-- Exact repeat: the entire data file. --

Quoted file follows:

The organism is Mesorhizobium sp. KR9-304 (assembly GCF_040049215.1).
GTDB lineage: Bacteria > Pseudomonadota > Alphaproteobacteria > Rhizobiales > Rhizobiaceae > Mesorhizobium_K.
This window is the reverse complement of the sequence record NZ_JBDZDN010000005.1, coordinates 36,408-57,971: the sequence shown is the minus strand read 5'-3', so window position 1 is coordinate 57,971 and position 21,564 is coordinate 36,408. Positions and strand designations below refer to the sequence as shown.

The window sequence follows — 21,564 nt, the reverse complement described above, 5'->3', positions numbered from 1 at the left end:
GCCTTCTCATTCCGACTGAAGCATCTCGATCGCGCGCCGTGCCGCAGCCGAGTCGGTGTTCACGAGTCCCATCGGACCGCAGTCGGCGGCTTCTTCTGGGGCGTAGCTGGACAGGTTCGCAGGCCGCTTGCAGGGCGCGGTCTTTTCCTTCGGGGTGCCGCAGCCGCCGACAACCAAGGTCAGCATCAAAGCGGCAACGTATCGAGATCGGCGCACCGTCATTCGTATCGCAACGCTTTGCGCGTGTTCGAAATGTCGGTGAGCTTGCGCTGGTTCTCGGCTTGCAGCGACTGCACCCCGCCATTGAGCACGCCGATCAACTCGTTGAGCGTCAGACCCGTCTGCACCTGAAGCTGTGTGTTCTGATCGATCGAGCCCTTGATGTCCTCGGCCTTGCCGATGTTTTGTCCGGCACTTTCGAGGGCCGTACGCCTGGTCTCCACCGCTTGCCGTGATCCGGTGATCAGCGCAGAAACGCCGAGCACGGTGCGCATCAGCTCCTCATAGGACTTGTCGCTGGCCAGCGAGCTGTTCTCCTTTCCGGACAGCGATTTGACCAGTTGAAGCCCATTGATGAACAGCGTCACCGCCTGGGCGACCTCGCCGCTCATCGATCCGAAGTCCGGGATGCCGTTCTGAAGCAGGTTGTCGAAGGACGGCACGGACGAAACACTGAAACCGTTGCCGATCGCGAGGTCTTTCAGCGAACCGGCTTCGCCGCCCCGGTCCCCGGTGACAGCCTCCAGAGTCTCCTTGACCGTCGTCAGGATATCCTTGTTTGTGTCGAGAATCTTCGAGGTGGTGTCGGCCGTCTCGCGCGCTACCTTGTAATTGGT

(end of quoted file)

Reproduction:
The organism is Mesorhizobium sp. KR9-304 (assembly GCF_040049215.1).
GTDB lineage: Bacteria > Pseudomonadota > Alphaproteobacteria > Rhizobiales > Rhizobiaceae > Mesorhizobium_K.
This window is the reverse complement of the sequence record NZ_JBDZDN010000005.1, coordinates 36,408-57,971: the sequence shown is the minus strand read 5'-3', so window position 1 is coordinate 57,971 and position 21,564 is coordinate 36,408. Positions and strand designations below refer to the sequence as shown.

The window sequence follows — 21,564 nt, the reverse complement described above, 5'->3', positions numbered from 1 at the left end:
GCCTTCTCATTCCGACTGAAGCATCTCGATCGCGCGCCGTGCCGCAGCCGAGTCGGTGTTCACGAGTCCCATCGGACCGCAGTCGGCGGCTTCTTCTGGGGCGTAGCTGGACAGGTTCGCAGGCCGCTTGCAGGGCGCGGTCTTTTCCTTCGGGGTGCCGCAGCCGCCGACAACCAAGGTCAGCATCAAAGCGGCAACGTATCGAGATCGGCGCACCGTCATTCGTATCGCAACGCTTTGCGCGTGTTCGAAATGTCGGTGAGCTTGCGCTGGTTCTCGGCTTGCAGCGACTGCACCCCGCCATTGAGCACGCCGATCAACTCGTTGAGCGTCAGACCCGTCTGCACCTGAAGCTGTGTGTTCTGATCGATCGAGCCCTTGATGTCCTCGGCCTTGCCGATGTTTTGTCCGGCACTTTCGAGGGCCGTACGCCTGGTCTCCACCGCTTGCCGTGATCCGGTGATCAGCGCAGAAACGCCGAGCACGGTGCGCATCAGCTCCTCATAGGACTTGTCGCTGGCCAGCGAGCTGTTCTCCTTTCCGGACAGCGATTTGACCAGTTGAAGCCCATTGATGAACAGCGTCACCGCCTGGGCGACCTCGCCGCTCATCGATCCGAAGTCCGGGATGCCGTTCTGAAGCAGGTTGTCGAAGGACGGCACGGACGAAACACTGAAACCGTTGCCGATCGCGAGGTCTTTCAGCGAACCGGCTTCGCCGCCCCGGTCCCCGGTGACAGCCTCCAGAGTCTCCTTGACCGTCGTCAGGATATCCTTGTTTGTGTCGAGAATCTTCGAGGTGGTGTCGGCCGTCTCGCGCGCTACCTTGTAATTGGT